Any pianist who serves up a lot of Chopin in concert this month runs the risk of comparison with the mighty Chopin playing of the Horowitz broadcast from Moscow. That certainly didn't faze the fine American pianist Abbey Simon in his concert at the Kennedy Center last night. And he came off well indeed.
Simon devoted the second half of the program to the 24 Chopin preludes -- one in each key. This is some of the most varied, most magical music ever written for keyboard, ranging in character from the slow octaval repetitions of the "Raindrop" prelude, which so many of us have learned, to the startling cascades of runs in the B-flat minor prelude.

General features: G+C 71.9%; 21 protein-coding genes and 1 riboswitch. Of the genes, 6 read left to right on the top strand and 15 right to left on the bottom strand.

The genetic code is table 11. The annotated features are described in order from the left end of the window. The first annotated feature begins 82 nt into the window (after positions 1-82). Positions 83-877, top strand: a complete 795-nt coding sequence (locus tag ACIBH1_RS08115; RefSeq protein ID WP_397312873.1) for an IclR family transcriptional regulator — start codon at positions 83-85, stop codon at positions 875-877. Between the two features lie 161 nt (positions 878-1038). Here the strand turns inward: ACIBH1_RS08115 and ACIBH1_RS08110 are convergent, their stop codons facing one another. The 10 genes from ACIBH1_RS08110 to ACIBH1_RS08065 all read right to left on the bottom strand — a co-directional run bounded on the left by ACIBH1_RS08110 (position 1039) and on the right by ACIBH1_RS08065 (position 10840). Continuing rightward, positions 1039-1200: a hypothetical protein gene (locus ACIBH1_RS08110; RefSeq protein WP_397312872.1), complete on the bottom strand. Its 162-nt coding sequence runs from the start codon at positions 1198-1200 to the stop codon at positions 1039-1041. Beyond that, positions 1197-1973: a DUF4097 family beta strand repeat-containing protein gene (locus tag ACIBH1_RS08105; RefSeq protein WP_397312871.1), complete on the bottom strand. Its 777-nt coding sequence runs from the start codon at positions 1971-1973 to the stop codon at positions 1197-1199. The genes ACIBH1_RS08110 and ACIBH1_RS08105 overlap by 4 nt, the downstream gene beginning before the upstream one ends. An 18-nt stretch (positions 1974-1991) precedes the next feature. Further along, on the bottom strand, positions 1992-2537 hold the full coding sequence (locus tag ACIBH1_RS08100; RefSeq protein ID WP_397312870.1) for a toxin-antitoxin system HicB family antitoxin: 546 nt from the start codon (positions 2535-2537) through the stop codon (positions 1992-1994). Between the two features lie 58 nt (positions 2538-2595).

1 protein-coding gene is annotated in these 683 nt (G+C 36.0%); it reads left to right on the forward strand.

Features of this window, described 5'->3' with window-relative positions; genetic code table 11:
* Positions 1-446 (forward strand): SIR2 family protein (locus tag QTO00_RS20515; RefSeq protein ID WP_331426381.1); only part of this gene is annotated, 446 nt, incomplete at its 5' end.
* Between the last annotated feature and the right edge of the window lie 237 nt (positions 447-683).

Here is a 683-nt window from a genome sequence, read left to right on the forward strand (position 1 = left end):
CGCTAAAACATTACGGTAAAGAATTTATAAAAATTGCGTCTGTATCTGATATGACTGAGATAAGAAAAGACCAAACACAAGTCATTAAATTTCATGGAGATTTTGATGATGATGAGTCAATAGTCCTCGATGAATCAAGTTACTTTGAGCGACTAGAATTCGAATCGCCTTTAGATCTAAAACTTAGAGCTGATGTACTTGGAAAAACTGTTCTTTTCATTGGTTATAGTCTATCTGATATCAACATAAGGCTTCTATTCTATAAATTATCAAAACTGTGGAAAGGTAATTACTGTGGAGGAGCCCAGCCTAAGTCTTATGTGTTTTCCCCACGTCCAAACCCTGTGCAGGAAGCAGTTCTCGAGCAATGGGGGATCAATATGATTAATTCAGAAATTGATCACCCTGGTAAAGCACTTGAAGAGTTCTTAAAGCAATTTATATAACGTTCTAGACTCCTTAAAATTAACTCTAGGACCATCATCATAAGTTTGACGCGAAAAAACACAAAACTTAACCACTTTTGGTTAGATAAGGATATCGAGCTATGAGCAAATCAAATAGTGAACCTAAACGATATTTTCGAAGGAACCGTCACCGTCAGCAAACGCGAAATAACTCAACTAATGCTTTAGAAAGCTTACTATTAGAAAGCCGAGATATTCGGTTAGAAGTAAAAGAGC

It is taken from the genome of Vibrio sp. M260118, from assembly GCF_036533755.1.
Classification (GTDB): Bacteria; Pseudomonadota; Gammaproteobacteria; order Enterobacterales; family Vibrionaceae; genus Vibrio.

Last night's performances brought exemplary steadiness and tenderness to the former and dazzling articulation to the latter.
Simon is well into his career, at age 64, and has obviously lived with and loved the preludes for much of it (he is now recording the complete works of Chopin). His performances of all 24 show great sensitivity to the enormous range of romantic lyric expression they contain -- each of them a little drama.
Last night's four encores showed the same sort of technical and lyric involvement.
The first, Ravel's "Ondine," one of the real finger benders of the whole repertory, was resplendent, its shimmering runs brilliantly even and delicate. Then came Rachmaninoff's transcription of his friend Kreisler's familiar "Liebeslied."
There was then a glittering reading of Chopin's F Major e'tude, followed by Abram Chasins' transcription of that great flute melody from Gluck's "Orfeo."
By contrast, the performances of the opening works seemed a little studied. There were direct, simple playings of Beethoven's Seven Bagatelles, Op. 33, and Brahms' sprawling, wonderful Third Sonata.